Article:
The Fujifilm X100F is the fourth generation of the X100 prosumer compact camera series.
The original X100 was an industry game changer seven years ago, with its large image sensor, small compact body, fast prime lens, hybrid viewfinder and rangefinder- style retro look. It is a street photographer's dream camera.
So what are the updates compared with the third-generation X100T launched three years ago?
At a glance, the X100F does not look much different from its predecessor. It comes in all-black and silver-black (the version tested).
Its magnesium-alloy body exudes sleekness and sturdiness. The slightly protruding right-hand grip allows for a comfortable grasp of the camera.
But there are some differences in the button layout. On the top, there is still the shutter speed dial, exposure compensation dial, a Function button and shutter release. But, within the shutter speed dial, you will find the ISO dial. Just lift the shutter speed dial and turn to change the ISO setting. Pretty neat.
Most buttons at the rear have been moved to the right side for easy access with your thumb. There is now a small rear joystick that allows you to quickly change the autofocusing (AF) point.
IMAGE SENSOR: 24.3-megapixel X-Trans APS-C CMOS III
DISPLAY: 3-inch LCD with 1,040,000 dots; electronic viewfinder with 2,360,000 dots and optical viewfinder
SENSITIVITY: ISO 100 - 51,200
SHOOTING SPEED: Up to 8 frames per second
LENS: 35mm f/2.0
WEIGHT: 469g (body with battery and memory card)
BATTERY LIFE: 3/5
VALUE FOR MONEY: 3/5
In front, there is the aperture ring around the lens for changing the aperture from f/2.0 to f/16. There is also the lever just beside the front grip to toggle between the optical and electronic viewfinder.
If you have handled a rangefinder or manual camera before, you will love the the X100F.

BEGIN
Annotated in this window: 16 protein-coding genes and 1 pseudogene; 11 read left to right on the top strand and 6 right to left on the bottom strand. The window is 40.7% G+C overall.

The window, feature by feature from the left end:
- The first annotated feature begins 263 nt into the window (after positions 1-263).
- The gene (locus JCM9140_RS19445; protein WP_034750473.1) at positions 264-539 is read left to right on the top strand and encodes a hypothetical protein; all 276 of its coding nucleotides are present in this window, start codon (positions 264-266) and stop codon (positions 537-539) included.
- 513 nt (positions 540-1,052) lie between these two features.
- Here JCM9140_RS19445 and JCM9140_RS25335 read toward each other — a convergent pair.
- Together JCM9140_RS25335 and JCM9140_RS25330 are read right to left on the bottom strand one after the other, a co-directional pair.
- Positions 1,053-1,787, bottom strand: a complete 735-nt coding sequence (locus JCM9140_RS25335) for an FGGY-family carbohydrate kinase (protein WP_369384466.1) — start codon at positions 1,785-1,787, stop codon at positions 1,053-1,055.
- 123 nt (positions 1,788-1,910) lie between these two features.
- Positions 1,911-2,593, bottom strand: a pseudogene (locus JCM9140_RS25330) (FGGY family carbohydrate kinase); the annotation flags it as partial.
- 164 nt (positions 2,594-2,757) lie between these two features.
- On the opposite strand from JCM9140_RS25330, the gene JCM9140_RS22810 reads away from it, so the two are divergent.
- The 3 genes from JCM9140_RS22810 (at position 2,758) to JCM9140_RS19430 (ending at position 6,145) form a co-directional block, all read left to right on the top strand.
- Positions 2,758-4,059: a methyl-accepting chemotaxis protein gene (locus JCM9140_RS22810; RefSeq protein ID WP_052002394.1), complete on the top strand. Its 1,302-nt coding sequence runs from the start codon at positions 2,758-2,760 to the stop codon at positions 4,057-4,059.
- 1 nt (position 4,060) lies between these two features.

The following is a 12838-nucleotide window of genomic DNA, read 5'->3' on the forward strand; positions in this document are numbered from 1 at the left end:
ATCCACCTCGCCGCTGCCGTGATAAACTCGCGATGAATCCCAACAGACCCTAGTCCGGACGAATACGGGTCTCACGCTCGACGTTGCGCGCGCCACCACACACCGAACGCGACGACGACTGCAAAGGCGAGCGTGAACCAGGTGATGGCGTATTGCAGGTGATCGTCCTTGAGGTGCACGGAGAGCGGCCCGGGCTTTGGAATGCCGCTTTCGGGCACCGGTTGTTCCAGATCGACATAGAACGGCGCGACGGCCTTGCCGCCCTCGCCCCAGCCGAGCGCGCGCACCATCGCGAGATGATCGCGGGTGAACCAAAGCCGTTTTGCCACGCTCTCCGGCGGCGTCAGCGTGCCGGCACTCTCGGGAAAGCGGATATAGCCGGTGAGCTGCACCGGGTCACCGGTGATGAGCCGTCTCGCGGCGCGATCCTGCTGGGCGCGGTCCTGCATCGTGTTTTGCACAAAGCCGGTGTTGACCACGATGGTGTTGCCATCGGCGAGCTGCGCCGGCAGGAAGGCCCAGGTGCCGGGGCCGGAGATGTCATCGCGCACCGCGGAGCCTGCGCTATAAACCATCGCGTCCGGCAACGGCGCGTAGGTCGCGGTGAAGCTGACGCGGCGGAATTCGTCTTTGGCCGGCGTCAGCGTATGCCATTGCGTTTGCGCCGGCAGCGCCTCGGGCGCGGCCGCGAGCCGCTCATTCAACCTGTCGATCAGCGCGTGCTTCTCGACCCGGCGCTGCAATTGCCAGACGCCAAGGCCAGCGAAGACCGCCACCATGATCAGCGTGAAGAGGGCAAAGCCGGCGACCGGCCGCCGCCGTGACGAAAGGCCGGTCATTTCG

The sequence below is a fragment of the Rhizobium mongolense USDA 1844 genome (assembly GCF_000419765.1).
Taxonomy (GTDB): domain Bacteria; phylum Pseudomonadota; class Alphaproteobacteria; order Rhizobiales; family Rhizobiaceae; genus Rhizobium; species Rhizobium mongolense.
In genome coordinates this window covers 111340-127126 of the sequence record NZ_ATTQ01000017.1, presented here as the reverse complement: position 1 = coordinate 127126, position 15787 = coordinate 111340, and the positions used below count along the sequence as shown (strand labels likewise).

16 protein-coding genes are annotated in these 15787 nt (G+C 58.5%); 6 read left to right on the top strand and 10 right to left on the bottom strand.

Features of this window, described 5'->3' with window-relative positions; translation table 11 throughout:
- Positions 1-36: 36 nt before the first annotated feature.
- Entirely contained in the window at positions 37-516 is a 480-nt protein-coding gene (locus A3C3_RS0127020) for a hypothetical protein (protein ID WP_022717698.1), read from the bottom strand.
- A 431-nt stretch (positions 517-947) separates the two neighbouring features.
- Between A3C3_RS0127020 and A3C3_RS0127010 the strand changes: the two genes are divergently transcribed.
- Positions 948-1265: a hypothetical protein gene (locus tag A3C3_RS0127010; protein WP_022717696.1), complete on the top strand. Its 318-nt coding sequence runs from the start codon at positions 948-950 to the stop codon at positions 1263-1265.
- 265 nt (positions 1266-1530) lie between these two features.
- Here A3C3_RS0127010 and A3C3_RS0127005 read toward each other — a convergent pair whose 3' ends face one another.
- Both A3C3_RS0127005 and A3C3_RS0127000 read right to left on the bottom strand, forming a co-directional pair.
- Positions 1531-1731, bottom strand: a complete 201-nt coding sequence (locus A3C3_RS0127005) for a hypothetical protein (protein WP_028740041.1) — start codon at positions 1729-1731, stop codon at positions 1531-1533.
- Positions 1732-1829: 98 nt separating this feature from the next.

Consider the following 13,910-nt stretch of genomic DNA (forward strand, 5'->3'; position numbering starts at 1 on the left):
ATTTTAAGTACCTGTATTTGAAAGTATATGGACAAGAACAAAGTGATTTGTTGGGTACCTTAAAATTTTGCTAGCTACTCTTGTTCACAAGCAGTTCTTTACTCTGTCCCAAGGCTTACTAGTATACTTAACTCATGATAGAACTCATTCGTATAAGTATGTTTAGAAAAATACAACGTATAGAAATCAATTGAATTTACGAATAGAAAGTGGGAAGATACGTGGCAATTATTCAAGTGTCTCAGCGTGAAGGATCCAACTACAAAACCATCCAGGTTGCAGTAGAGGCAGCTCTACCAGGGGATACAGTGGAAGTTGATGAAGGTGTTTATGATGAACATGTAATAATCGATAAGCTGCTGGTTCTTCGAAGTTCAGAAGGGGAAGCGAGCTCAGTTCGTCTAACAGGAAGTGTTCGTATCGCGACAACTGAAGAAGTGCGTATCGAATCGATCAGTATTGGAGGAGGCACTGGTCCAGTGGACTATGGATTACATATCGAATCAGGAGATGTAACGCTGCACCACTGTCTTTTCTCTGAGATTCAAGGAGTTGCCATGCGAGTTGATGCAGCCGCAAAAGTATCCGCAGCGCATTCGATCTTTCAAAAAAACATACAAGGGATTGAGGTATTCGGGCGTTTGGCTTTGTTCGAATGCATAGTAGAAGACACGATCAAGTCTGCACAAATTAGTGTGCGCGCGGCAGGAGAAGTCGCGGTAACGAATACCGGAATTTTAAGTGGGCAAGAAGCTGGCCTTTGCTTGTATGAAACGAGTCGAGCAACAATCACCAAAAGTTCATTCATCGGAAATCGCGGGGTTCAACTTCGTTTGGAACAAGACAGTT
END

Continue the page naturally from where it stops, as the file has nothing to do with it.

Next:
Inside the X100F is the new 24.3-megapixel X-Trans APS-C, the CMOS III (up from 16.3 megapixels of the X100T) image sensor and X-Processor Pro image processor. It is able to shoot up to 8 frames per second (fps), an upgrade from the 6fps of the X100T.
The X100F has 91 AF points, compared with its predecessor's 49.
Operation-wise, this camera is really quick, needing just 1sec each for start-up and shutdown.
Using an SD card with a writing speed of 90MB per second, the X100F was able to shoot 28 RAW images in 3.6sec before the buffer ran out - almost as good as the advertised 8fps.
The X100F's AF is almost instantaneous in bright sunlight. In dim lighting conditions, it takes only 1sec to secure a focus, with the aid of AF assist light.
As you might expect from Fujifilm's X-Trans image sensor, the image quality of the X100F is excellent, with sharp renditions of pixels. The dynamic range is great, with clear details in the darker areas.
Noise performance is superb, with no visible noise artefacts up to ISO 3,200. Only at ISO 6,400 do the noise artefacts become visible, though the loss of details is not significant.
But anything at ISO 12,800 and above is best avoided, as noise artefacts are abundant, with notable loss of details and sharpness.
Battery life is slightly better than its predecessor's, with 390 still images shot on a full charge. That's around 60 more pictures shot than the X100T.
•Verdict: If you are travelling and love street photography, the Fujifilm X100F is one camera you would want to take along.